Save This Layout and Selling your Spoonflower designs. (I learned something new.)

I’ve been designing a bunch of tea towels for my Spoonflower shop lately. The September design challenges were all about tea towels and I did a couple of tea towel calendars too. Those kinds of designs aren’t really made to repeat. Instead you are designing a panel that is set up to be exactly the size of a fat quarter of fabric. For linen-cotton canvas, which is my preferred fabric for those, that means I am designing a rectangle that is 27×18 inches.

I had sold several of the designs to people shopping on Spoonflower, but a couple of those shoppers chose a different fabric than the linen-cotton canvas, which might not seem like a problem, except that different fabrics have different widths and so the size of the fat quarter is different. If you choose basic cotton for example, a fat quarter is only 21 x 18 inches. Which means that you are going to lose 6 inches of my design. The top photo here is showing you what a fat quarter of basic cotton looks like; the bottom shows linen-cotton canvas. If you order this design in basic cotton, a third of the calendar will be missing.

If you haven’t used Spoonflower a lot, you might not realize that what you see is exactly what you get – if that design is cut off in the preview, then that’s what your fabric is going to look like. It’s an easy mistake to make. I caught it when I saw these orders come through and contacted Spoonflower to get in touch with those customers, since I was pretty sure they didn’t actually want to have only 2/3 of […]

Spoonflower Handbook Master Class: Fabric Design with Photoshop

The focus of this workshop will be an introduction to working with Adobe Photoshop (Fall) or Adobe Illustrator (Spring) as a fabric design tool. We will spend 2+ intense days getting to know the tools in each software to make seamless repeats, layers and more. Several of our class exercises will build on concepts presented in The Spoonflower Handbook, taking these projects “beyond the book” with more advanced tools and skills, as well as one-on-one instruction.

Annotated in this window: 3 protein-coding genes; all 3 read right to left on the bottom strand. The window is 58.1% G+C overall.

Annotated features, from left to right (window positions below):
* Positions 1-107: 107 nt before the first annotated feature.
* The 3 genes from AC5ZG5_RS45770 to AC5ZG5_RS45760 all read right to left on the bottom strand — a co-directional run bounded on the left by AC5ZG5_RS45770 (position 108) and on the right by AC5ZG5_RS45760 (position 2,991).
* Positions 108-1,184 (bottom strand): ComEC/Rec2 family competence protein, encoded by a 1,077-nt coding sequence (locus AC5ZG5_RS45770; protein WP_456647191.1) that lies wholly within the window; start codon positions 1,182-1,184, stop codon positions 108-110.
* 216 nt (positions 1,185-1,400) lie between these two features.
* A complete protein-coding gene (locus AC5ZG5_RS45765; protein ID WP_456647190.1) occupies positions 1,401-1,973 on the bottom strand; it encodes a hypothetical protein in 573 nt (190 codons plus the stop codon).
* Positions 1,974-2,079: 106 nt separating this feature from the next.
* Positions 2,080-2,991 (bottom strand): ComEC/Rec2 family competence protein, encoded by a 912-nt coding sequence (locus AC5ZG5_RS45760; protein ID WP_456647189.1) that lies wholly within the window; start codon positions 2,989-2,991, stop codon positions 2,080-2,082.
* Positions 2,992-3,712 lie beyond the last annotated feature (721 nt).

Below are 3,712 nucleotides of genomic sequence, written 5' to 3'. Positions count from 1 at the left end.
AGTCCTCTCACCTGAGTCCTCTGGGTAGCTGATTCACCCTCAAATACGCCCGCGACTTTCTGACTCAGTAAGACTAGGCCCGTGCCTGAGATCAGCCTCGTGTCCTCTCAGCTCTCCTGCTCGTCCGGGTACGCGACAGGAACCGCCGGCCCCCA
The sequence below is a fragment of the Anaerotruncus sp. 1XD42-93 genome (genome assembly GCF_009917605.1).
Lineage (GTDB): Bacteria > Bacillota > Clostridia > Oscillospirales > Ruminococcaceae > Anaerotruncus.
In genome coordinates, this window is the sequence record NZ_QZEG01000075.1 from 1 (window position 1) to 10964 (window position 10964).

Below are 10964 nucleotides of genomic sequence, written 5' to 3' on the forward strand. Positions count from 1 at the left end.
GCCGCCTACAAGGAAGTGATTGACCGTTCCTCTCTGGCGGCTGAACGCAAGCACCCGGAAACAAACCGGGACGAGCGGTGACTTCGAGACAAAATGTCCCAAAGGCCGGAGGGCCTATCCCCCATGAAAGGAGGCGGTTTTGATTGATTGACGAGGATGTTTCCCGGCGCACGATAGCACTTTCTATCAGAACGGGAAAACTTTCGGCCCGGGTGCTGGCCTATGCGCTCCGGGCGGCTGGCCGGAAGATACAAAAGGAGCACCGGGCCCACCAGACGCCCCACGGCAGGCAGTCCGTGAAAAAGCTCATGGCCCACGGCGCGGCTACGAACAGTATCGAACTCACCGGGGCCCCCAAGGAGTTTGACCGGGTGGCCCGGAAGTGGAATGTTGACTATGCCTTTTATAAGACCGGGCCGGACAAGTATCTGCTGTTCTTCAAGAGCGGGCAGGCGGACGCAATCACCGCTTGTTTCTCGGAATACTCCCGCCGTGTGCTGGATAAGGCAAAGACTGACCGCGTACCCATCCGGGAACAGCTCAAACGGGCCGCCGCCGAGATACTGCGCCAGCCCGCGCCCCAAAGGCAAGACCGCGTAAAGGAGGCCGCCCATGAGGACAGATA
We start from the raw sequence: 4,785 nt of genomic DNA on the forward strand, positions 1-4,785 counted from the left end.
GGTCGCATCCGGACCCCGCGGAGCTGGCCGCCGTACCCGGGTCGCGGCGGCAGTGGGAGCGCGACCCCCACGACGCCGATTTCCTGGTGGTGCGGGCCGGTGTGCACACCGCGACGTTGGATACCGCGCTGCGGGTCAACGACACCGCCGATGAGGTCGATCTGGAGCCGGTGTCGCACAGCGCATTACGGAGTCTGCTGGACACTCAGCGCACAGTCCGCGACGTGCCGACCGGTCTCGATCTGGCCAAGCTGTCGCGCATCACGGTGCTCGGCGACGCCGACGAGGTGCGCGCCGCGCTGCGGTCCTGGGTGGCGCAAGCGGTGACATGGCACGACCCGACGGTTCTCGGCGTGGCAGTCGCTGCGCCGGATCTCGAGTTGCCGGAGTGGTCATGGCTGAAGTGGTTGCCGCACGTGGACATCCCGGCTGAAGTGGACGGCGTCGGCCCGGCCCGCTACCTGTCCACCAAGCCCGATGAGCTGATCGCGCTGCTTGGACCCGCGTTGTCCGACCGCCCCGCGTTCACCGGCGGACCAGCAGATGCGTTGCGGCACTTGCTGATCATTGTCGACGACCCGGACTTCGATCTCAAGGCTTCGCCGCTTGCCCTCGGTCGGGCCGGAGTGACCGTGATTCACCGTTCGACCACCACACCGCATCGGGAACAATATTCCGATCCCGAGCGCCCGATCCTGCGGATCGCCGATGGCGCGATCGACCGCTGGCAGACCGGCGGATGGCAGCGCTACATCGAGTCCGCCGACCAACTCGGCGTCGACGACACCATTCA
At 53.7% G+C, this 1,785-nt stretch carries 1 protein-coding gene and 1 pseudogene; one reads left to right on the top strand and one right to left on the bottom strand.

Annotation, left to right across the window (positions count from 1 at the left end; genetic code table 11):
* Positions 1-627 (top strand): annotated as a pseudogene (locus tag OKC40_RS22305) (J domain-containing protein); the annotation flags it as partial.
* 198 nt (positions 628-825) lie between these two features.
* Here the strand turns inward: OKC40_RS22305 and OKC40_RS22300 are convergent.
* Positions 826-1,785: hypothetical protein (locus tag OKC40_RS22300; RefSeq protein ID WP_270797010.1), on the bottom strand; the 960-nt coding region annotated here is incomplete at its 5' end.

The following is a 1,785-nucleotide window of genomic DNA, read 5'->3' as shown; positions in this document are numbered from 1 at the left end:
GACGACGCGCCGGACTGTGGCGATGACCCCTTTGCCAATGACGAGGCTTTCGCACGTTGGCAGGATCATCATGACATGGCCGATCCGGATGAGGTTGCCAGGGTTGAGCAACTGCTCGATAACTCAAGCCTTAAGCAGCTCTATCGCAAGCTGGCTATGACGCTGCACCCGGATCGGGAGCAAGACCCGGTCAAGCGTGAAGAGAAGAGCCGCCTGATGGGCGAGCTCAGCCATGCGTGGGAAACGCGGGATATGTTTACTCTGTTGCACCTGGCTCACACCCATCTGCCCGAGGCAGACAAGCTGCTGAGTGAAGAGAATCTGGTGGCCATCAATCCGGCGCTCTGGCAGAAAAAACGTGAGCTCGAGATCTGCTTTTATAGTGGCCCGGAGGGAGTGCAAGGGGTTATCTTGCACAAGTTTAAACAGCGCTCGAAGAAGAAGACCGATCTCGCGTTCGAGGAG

This session will focus on working with Adobe PHOTOSHOP to design fabric. Becka will teach you how to use the basic tools in Photoshop to edit, add layers and design seamless patterns using Photoshop. The goal is to help you understand how the Photoshop tools and techniques work so that you can make the designs you have in your head. Class time will be focused on practice with tools and techniques like creating seamless textures, learning how to work with layers, and understanding the settings for tools to accomplish specific effects. Becka will have samples of all of the Spoonflower fabrics and talk about optimizing your design for printing on different surfaces, troubleshooting your designs and choosing the right fabric for your project.

For this class, you do not need drawing or painting skills; no experience with Photoshop, Illustrator or fabric design is necessary, although you should be familiar with the Spoonflower site and comfortable with basic computer functions.

See all of the details at https://www.beckarahn.com/masterclass

2018-06-27T14:44:02+00:000 Comments

A weekend learning to design fabric with Spoonflower

These fantastic ladies spent the weekend with me learning to design fabric with Spoonflower using Adobe Illustrator. I made them work hard. Illustrator is not intuitive and it isn’t easy, so I admire them so much for their great attitudes the whole weekend long. These are the designs they created the very first day, inspired by Ed Emberley drawing books. How many of you have heard of Ed Emberley? He was my favorite artist when I was a kid and I don’t think anyone in my class had heard of him. So it was very fun to make that introduction.

If you want to learn more about the fabric design classes I teach, check out my online classes and master class pages.

2018-05-08T09:46:52+00:00Everything Else|Comments Off on A weekend learning to design fabric with Spoonflower

A Taste of Digital Fabric Design

Designing  and printing your own custom fabrics is a new innovation in the craft world.  Services like Spoonflower.com allow you to design and digitally print small amounts of yardage with your own custom designs. Learn the basics to set up a file and manage color; get tips for file resolution and formatting and see samples of fabrics you can create. Students will create a collaborative design in class and get a sample to keep.
2017-04-19T10:02:03+00:000 Comments
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